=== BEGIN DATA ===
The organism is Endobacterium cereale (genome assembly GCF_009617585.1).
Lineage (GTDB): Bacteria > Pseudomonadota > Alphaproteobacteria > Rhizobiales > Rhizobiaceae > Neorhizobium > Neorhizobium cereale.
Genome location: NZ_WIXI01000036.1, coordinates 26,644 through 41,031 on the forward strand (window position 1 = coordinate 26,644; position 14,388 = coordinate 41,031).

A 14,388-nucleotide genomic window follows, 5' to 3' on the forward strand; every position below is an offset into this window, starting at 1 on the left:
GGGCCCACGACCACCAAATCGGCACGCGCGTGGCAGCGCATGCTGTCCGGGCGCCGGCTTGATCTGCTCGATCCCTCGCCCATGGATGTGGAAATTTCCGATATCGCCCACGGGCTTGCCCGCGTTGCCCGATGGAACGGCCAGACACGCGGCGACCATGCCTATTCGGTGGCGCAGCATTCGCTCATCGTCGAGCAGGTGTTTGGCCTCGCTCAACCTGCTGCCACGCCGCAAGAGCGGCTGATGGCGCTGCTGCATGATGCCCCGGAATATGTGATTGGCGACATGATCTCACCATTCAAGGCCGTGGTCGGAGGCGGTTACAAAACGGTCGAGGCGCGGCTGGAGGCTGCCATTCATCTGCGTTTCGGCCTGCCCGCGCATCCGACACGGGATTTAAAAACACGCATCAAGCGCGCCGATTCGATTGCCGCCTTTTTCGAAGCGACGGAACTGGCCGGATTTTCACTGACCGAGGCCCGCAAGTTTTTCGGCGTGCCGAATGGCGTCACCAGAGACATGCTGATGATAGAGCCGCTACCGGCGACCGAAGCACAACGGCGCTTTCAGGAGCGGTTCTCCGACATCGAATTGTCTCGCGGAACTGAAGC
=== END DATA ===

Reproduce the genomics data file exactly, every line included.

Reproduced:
The organism is Endobacterium cereale (genome assembly GCF_009617585.1).
Lineage (GTDB): Bacteria > Pseudomonadota > Alphaproteobacteria > Rhizobiales > Rhizobiaceae > Neorhizobium > Neorhizobium cereale.
Genome location: NZ_WIXI01000036.1, coordinates 26,644 through 41,031 on the forward strand (window position 1 = coordinate 26,644; position 14,388 = coordinate 41,031).

A 14,388-nucleotide genomic window follows, 5' to 3' on the forward strand; every position below is an offset into this window, starting at 1 on the left:
GGGCCCACGACCACCAAATCGGCACGCGCGTGGCAGCGCATGCTGTCCGGGCGCCGGCTTGATCTGCTCGATCCCTCGCCCATGGATGTGGAAATTTCCGATATCGCCCACGGGCTTGCCCGCGTTGCCCGATGGAACGGCCAGACACGCGGCGACCATGCCTATTCGGTGGCGCAGCATTCGCTCATCGTCGAGCAGGTGTTTGGCCTCGCTCAACCTGCTGCCACGCCGCAAGAGCGGCTGATGGCGCTGCTGCATGATGCCCCGGAATATGTGATTGGCGACATGATCTCACCATTCAAGGCCGTGGTCGGAGGCGGTTACAAAACGGTCGAGGCGCGGCTGGAGGCTGCCATTCATCTGCGTTTCGGCCTGCCCGCGCATCCGACACGGGATTTAAAAACACGCATCAAGCGCGCCGATTCGATTGCCGCCTTTTTCGAAGCGACGGAACTGGCCGGATTTTCACTGACCGAGGCCCGCAAGTTTTTCGGCGTGCCGAATGGCGTCACCAGAGACATGCTGATGATAGAGCCGCTACCGGCGACCGAAGCACAACGGCGCTTTCAGGAGCGGTTCTCCGACATCGAATTGTCTCGCGGAACTGAAGC